Invercargill farmers 50th Fieldays

Fieldays’ 50th is a special year for Invercargill farmer Bill Johnston, as this year also marks his 50th Fieldays

While 2018 marks Fieldays’ 50th year of showcasing agriculture and innovation to rural and urban audiences, it is also a special year for Invercargill farmer Bill Johnston, as this year also marks his 50th Fieldays. The Invercargill farmer hasn’t missed one since it started.

Farmer 's -50-Fieldays

When Bill went to the first New Zealand Agricultural Fieldays in 1969 (or the Town and Country Fair as it was then known), he probably wasn’t thinking about the half-century-long tradition he was starting.

Fifty years ago, Bill travelled from his family’s dairy farm in Otorohanga to attend the first Fieldays’ event, then held at the Te Rapa Racecourse in Hamilton. For the first few years, Fieldays was held in the summer months until June, with its wetter and muddier weather, became ‘official’ Fieldays month.

“Not that you’d have to worry about the winter weather now. These days, you can just about get around Fieldays in your good shoes,” Bill says.

Traipsing into a wet Fieldays in the early days could be hazardous. “A bit of rain would mean about six inches of mud and cars sliding all over the place trying to get out. It’s much more organised now; they’ve got it down to a fine art.”

When Fieldays first started, Bill says you could get around it in about three hours. “Now it’s more like three days,” he says. With so much Fieldays experience under his belt, Bill has a method for making sure he sees everything.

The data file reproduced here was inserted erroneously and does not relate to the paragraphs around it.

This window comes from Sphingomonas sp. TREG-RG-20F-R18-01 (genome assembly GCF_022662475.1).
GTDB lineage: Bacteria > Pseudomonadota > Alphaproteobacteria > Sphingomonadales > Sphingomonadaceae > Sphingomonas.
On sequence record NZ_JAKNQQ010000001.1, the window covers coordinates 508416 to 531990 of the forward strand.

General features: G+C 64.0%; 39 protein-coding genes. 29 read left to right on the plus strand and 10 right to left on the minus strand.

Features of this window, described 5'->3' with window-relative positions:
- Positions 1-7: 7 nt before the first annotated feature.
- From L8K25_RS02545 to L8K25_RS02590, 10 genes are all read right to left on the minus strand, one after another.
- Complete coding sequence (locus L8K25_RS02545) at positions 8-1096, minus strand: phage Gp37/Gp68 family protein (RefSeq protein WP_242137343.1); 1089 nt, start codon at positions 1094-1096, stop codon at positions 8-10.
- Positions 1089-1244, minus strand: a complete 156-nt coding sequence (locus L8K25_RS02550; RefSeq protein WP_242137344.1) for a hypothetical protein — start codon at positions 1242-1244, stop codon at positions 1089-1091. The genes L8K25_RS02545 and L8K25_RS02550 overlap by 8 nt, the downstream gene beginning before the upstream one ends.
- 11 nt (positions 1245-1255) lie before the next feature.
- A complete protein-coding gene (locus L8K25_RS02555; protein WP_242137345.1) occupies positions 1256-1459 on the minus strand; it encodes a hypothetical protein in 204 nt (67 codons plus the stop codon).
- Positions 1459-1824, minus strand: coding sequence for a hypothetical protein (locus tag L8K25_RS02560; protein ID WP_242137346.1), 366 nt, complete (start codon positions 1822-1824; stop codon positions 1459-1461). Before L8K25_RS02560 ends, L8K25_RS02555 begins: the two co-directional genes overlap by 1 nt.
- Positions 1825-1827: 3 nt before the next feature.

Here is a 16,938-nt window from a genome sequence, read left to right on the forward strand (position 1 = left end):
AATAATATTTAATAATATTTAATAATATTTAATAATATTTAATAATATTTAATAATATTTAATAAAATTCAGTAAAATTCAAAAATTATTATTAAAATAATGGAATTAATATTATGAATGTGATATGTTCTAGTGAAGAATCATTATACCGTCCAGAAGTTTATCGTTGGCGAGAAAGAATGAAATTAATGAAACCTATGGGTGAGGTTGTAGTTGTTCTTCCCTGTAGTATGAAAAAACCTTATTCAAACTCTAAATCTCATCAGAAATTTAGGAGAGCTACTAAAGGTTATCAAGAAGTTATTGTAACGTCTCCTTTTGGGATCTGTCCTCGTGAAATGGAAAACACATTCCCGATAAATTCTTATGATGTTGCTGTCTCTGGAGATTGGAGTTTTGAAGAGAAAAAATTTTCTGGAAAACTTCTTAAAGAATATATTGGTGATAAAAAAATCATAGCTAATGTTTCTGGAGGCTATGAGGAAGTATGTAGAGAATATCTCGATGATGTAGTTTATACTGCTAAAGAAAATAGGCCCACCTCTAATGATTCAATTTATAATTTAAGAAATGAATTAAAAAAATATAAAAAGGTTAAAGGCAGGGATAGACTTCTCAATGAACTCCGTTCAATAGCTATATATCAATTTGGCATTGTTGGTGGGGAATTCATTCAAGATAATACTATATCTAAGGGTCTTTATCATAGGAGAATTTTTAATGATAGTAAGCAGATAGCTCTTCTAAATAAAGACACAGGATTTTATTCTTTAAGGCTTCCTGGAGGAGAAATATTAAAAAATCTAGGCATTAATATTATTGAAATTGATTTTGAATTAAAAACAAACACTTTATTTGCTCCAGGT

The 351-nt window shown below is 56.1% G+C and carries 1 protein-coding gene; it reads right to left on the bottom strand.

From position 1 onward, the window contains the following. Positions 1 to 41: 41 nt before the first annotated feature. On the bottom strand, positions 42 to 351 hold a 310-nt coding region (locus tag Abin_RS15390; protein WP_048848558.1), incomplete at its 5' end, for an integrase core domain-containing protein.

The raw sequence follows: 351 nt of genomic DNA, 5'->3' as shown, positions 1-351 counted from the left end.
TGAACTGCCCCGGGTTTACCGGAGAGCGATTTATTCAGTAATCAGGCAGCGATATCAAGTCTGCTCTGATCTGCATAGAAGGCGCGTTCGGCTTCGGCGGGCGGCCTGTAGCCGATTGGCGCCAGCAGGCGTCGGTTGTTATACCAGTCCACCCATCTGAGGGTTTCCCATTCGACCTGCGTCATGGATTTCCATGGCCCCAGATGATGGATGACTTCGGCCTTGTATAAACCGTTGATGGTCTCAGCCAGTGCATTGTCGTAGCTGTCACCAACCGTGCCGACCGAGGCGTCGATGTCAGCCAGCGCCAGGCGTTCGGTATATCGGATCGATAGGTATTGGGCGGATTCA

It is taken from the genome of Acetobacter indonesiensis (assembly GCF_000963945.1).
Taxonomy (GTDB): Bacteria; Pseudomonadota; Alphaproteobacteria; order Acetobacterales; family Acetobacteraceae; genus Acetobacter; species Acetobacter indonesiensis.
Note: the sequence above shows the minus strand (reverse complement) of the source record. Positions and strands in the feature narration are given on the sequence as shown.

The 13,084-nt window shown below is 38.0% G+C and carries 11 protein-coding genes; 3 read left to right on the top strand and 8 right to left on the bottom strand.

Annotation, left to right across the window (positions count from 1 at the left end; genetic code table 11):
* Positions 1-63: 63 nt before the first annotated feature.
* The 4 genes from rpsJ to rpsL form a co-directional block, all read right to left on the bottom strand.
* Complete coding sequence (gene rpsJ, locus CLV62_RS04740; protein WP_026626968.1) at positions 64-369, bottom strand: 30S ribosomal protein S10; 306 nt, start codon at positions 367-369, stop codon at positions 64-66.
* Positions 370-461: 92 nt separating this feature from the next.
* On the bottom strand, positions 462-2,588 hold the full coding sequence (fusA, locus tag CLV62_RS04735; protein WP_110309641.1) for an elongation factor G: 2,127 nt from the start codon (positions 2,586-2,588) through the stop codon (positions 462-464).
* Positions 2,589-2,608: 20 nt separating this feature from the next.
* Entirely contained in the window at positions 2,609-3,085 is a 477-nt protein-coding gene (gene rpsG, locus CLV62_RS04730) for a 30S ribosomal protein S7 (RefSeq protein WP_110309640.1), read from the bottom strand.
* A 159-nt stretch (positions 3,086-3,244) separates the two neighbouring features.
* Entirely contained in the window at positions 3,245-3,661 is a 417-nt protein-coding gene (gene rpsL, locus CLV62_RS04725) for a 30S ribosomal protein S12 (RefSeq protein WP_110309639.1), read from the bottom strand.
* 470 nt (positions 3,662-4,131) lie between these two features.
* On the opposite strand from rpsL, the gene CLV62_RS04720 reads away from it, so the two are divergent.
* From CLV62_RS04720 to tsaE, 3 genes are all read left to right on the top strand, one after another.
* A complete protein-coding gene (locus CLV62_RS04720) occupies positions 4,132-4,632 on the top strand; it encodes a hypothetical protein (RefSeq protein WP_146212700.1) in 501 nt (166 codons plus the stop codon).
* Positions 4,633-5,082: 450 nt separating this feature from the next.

“I start at the beginning at the big main entrance and have a wander up and down the rows, getting in about half of everything over the first two days. Then on the third day, I go back to the things I want to see again.

“It’s always nice to see all the big new machinery and have a bit of a dream about it all. In the early days, tractors were a lot smaller. Over the years, they’ve become more like tree toppers.”

Bill has seen a lot of change in the 50 years he’s been going to Fieldays, and while it has grown to become a global event, he reckons the core purpose has stayed the same – and that’s what keeps him coming back.

“The basics are still there,” he says. “New ideas and inventions can come and go at times but the core of farming is still there.”

Making the big move down south to Invercargill certainly hasn’t deterred his tradition either. Bill moved to help his son Graeme convert his sheep farm to dairy in 2008 and continued to travel to Hamilton for Fieldays every year.

After managing the conversion, which took about six months, building the shed and doing the fencing, Bill is more than happy to take a backseat on the farm now in what he calls the official “gofer” role. His visits to Fieldays now include fact-finding tasks for his son.

Bill will be a guest of honour at the flag-raising ceremony, which officially opens Fieldays on 13 June. New Zealand National Fieldays Society chief executive Peter Nation says Bill represents many of Fieldays’ long-standing supporters over the years.

“It’s quite extraordinary to have a supporter like Bill, and the fact that he comes up each year from the bottom of the South Island is astounding,” Peter says.

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